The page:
• turmeric – bright yellow
  • Strawberries – rose pink to salmon
  • Pomegranate juice – Blush pink
  • Coffee – light brown
  • Green/Black Tea – ecru

4.Preparing the Fabric – Mordant. Before you start, you need to treat the fabric to be dyed. The term mordant (French “to bite”) making it so that the color will hold on and not wash straight out again. There are different types and methods for mordants, some are toxic (chemical dyes) – so here are 2 that you can use safely at home (and not worry about pouring down the drains):

1. Vinegar – use for plants (1 part vinegar to 4 parts cold water)
2. Salt – use for berries (1/2 cup of salt to every 8 cups of cold water)

Process

  1. Fill your pot with water and add your mordant, bring to a boil, add fabric and simmer your fabrics for 1 hour.
  2. Turn off heat and let the fabric sit in the pot until the water cools. Remove and rinse under clean water –  and then you’re ready to dye!
  3. If using plants you will need to extract the color from the plant material. Chop it up, crush it, pour or sprinkle it into your pot of water (double the amount of water to dye medium) Boil for 15 minutes to 1 hour – depending on the dye medium (some release their color quicker than others, if it’s juice it’s just a matter of heating it up). Turn off the heat and leave to cool a little before adding the fabric. If you have bits of plant material, scoop them out.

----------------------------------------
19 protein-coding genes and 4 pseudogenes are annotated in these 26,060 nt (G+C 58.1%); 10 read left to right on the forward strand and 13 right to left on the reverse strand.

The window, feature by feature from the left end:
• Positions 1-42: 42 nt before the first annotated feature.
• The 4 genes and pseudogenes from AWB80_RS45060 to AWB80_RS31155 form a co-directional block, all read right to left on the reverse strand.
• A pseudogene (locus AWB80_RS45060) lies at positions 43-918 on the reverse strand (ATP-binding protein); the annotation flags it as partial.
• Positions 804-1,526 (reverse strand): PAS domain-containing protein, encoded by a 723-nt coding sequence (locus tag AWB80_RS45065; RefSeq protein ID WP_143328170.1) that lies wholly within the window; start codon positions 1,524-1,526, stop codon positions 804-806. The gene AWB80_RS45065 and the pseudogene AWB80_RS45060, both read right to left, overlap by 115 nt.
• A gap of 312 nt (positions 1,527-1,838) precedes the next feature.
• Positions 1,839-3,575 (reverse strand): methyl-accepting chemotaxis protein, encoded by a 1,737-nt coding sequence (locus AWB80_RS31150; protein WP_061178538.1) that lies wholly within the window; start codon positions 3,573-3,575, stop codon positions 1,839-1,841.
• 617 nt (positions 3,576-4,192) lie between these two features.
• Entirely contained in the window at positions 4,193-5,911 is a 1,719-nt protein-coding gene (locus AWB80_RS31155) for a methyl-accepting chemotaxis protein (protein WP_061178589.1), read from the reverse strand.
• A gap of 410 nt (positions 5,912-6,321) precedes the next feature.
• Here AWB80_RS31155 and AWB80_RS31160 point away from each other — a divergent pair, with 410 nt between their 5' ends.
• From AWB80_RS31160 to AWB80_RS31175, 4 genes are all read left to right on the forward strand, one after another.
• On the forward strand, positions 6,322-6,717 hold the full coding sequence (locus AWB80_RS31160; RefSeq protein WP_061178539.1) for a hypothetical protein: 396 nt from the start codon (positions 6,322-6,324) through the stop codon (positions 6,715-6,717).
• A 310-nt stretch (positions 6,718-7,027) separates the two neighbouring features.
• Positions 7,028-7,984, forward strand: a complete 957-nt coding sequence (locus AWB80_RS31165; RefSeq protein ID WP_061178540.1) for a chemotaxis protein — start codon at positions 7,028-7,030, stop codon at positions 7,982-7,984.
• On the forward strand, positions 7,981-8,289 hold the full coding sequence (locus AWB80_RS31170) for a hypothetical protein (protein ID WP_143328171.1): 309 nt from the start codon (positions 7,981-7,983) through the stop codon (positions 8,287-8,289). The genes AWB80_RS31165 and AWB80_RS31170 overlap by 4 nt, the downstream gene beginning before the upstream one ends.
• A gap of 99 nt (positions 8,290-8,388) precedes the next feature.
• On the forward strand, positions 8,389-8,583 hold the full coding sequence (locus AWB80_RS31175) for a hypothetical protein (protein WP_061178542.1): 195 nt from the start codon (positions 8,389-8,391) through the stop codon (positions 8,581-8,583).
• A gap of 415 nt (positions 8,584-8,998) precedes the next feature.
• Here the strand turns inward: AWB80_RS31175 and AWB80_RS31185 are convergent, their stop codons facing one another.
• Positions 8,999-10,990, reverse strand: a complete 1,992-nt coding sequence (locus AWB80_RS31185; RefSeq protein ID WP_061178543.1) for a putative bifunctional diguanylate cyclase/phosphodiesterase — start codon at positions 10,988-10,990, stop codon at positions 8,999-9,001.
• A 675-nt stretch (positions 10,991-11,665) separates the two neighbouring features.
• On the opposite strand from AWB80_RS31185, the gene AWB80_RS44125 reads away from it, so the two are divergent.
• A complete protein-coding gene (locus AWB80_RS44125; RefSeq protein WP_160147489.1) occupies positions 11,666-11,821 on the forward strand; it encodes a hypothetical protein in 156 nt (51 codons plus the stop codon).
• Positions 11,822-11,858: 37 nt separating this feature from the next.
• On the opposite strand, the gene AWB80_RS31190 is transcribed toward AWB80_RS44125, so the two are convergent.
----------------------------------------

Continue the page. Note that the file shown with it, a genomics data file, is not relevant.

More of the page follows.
4. Now, place your damp fabrics in the pot of what is now, your dye color. Simmer together until the fabric reaches the desired color  (even overnight if you want a deep rich color, just let it soak!) The color of the fabric will be lighter when its dries.
  5. You can repeat the dyeing process two or three times to intensify the color and improve its resistance to fading.
  6. Muslin, silk, cotton, and wool work best for natural dyes. Also, note that all dyed fabric should be laundered in cold water and washed separately.
  7. Check the color of your cloth and if it’s dark enough, remove the fibers from dye bath, rinse with cold water until water runs clear
  8. Hang to dry. Once fabric has dried, hand wash gently with a mild detergent

Now I am not sure if I didn’t soak long enough, or perhaps they needed a slightly stronger mordant, or even if I needed to repeat, but my colours were quite soft and delicate, I personally quite like them and especially use the coffee and green tea coloured cloth often, as they are so neutral. The Blush of the Pomegranate is lovely with bright flowers as well.

I purchased my cheesecloth from a local Spotlight, but I am sure you could get them at home depots or haberdashery and they are very inexpensive. Also using products you may already have at home for the dyes (tea, coffee, spices), is also a great cost saver. Do let us know if you give this a try, we would love to see your results.

~ Julz & Desley